She also supplied a medical report saying that Dr. Vankawala did not remove the mop during the surgery. The case lasted for seven years and the commission accepted the patient’s claim that it was a case of medical negligence.
The commission said, “This is a case of medical negligence which is highly difficult to establish... There is no dispute that the cotton mop was left during the operation in the body of complainant No. 1(Mehta)... doctor had not taken any care to remove the mop from the body of the complainant, otherwise, she might not have suffered such severe and unbearable pain for long. This itself suggests concluding that the doctor was careless and negligent at the time of performing the operation on her.”
The complainant had sought  hefty amount of over Rs 90 lakh towards compensation for the trouble she and her son had undergone. But the consumer commission said that she was entitled to get Rs 5 lakh towards compensation, and Rs 1.5 lakh for the medical expenses she had incurred. The doctor and her insurance company were also ordered to pay Rs 25,000 to the patient for mental agony caused to them besides Rs 10,000 towards legal expenditure.

Woman gets 6 years in jail for perjury, She Was Seeking More Alimony

Jyoti Joshi’s desperate efforts to get more maintenance from her husband have landed her in jail for six years. A court in Amreli punished her for giving false evidence and making a false statement before the court, during proceedings on her plea seeking more maintenance money.
Last month, a magisterial court in Amreli sentenced her to three years’ rigorous imprisonment for supplying false evidence in court under Section 193 of the IPC. It punished her with equal jail term under Section 199 of the IPC, for giving a false statement in the declaration which is by law receivable as evidence. The court ordered her to undergo both terms consecutively.
While Joshi got six years in jail, she succeeded in her bid to increase the maintenance amount – from Rs 2,000 to Rs 6,000 in December 2013. However, seven months before she got this relief from the court, the court ordered registration of a complaint against her under Sections 193, 199 and 200 of IPC.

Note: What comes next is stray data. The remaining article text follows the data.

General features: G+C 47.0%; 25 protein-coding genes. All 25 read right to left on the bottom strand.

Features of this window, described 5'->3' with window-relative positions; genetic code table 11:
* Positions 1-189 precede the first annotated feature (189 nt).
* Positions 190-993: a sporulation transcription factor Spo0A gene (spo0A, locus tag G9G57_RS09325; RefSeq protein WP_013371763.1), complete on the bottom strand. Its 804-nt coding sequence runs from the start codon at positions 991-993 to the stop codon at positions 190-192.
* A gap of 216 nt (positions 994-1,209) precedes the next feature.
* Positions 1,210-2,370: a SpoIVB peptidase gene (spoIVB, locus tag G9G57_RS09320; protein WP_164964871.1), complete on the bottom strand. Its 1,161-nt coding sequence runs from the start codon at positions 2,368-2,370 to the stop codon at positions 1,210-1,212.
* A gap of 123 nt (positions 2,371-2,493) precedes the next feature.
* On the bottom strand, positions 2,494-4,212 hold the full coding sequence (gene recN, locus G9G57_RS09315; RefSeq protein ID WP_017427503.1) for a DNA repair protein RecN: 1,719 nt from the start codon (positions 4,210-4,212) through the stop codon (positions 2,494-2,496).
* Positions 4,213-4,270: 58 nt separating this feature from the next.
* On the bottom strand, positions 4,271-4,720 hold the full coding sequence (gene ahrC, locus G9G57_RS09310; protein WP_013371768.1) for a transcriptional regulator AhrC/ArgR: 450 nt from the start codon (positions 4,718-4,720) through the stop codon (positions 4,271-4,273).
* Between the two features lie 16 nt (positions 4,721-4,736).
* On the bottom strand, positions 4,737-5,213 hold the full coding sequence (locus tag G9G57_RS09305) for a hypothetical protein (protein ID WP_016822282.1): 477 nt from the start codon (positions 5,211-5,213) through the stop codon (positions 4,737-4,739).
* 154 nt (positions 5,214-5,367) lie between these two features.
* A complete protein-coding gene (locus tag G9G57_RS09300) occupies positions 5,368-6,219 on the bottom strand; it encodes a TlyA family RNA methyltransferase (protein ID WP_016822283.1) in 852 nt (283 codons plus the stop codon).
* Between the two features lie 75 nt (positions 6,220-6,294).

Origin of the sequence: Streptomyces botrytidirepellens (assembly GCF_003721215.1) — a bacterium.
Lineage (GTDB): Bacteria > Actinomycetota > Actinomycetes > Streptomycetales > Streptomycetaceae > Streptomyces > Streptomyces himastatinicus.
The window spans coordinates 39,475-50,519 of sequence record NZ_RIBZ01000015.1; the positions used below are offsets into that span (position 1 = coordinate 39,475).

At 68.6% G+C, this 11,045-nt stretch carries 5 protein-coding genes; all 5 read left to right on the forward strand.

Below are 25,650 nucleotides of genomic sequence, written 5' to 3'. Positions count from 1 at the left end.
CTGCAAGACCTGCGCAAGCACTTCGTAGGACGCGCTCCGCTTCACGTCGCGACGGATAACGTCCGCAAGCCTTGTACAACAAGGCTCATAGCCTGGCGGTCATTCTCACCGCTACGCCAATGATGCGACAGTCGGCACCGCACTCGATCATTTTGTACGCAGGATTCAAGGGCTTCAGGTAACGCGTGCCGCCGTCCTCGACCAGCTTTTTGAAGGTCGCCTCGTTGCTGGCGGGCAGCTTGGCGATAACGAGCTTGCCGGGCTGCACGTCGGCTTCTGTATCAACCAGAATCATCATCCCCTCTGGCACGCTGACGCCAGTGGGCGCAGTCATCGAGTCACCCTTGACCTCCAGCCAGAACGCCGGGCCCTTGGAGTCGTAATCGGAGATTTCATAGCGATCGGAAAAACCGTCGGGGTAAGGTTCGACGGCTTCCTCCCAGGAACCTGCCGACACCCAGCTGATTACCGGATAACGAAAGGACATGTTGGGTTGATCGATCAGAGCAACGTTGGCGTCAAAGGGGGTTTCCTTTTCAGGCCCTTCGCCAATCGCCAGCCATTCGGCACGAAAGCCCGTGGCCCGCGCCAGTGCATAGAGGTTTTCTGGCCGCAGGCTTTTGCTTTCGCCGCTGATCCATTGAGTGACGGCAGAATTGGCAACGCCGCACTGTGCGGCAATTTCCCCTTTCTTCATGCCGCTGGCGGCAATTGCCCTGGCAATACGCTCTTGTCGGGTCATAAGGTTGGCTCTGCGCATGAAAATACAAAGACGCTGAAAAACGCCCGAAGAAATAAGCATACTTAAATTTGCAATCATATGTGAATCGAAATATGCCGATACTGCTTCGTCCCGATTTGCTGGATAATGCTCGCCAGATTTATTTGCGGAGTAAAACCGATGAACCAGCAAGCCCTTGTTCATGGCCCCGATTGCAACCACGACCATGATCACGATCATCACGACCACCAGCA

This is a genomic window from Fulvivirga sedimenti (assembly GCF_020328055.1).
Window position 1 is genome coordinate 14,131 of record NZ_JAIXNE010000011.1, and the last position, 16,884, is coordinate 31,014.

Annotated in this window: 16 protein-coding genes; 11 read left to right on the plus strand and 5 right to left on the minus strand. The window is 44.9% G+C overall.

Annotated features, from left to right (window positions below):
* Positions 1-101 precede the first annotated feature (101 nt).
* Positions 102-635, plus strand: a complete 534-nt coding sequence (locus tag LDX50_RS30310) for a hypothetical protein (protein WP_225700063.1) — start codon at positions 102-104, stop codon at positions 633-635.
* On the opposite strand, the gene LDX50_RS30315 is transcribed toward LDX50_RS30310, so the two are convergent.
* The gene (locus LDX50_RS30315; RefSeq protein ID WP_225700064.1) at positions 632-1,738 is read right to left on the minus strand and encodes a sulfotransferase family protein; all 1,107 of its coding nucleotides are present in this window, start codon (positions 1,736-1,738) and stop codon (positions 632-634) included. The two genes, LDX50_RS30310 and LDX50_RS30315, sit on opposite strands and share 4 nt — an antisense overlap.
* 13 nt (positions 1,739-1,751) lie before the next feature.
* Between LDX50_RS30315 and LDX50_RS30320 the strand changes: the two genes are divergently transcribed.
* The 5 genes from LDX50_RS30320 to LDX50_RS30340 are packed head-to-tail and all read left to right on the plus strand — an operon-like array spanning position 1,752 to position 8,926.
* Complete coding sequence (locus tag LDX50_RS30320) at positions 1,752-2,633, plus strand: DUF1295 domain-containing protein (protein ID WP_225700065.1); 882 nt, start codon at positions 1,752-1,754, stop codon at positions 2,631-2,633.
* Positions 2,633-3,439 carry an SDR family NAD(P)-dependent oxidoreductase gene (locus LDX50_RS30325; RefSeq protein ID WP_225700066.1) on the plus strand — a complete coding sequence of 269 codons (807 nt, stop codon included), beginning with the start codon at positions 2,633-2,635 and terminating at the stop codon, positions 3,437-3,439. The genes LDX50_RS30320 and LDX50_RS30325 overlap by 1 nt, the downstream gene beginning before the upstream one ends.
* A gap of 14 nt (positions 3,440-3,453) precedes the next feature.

In this case, Jyoti married Yogesh Joshi in 1987 and the couple lived in Chalala town. After matrimonial discord, Jyoti approached the court in 2003 and secured monthly maintenance of Rs 1,100 by way of a settlement in 2004. The maintenance amount was later increased to Rs 2,000.
In 2007, Jyoti filed an application for enhancement in maintenance to Rs 6,000, claiming that her husband was an accountant with the animal husbandry department in Rajkot drawing a salary of Rs 12,000. To show that she needed more money due to her dire financial status, Joshi claimed that she was living in her aunt Saguna Madhak’s house by paying Rs 2,000 rent. She thus needed more than Rs 2,000 maintenance from the husband.
The husband, on the other hand, complained before the court that his wife was lying on oath. The court ordered an inquiry and found the substance to the husband’s claim. The judge ordered the court registrar to file a complaint against Jyoti for supplying false evidence in court.
In 2014, the trial against Jyoti began. Last month, the court delivered its verdict holding her guilty of telling a lie to the court because it was established that she was not paying any rent to her aunt, because the aunt did not own any property at all.

Friday, January 31, 2020

Unequivocal statements made by counsel will be binding on their clients.

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Unequivocal statements made by counsel will be binding on their clients

The Supreme Court has observed that unequivocal statements made by counsel will be binding on their clients.
In this case, counsel for the landlord made a statement before the High Court that the tenant will be re-­inducted in equal area in the newly constructed building within one month. Before the Apex Court, the issue was whether the landlord is bound by this statement made by the Counsel.
The bench of Justices AM Khanwilkar, Hemant Gupta and Dinesh Maheshwari noted that an unequivocal statement was made by the counsel engaged by the landlord to espouse his cause before the High Court. It also noted that there is no case that he had expressly instructed his counsel not to make such a statement.It said:
The engagement was in respect of eviction proceedings and the statement was in relation to the commitment of the appellant qua the subject matter thereof and being an unequivocal statement, it will be binding on the appellant.
The Court noted that in Himalayan Coop. Group Housing Society vs. vs. Balwan Singh, it was observed that authority-­agency status affords the lawyers to act for the client on the subject matter of the retainer. It noted the following observations from the judgment:
Generally, admissions of fact made by a counsel are binding upon their principals as long as they are unequivocal; where, however, doubt exists as to a purported admission, the court should be wary to accept such admissions until and unless the counsel or the advocate is authorised by his principal to make such admissions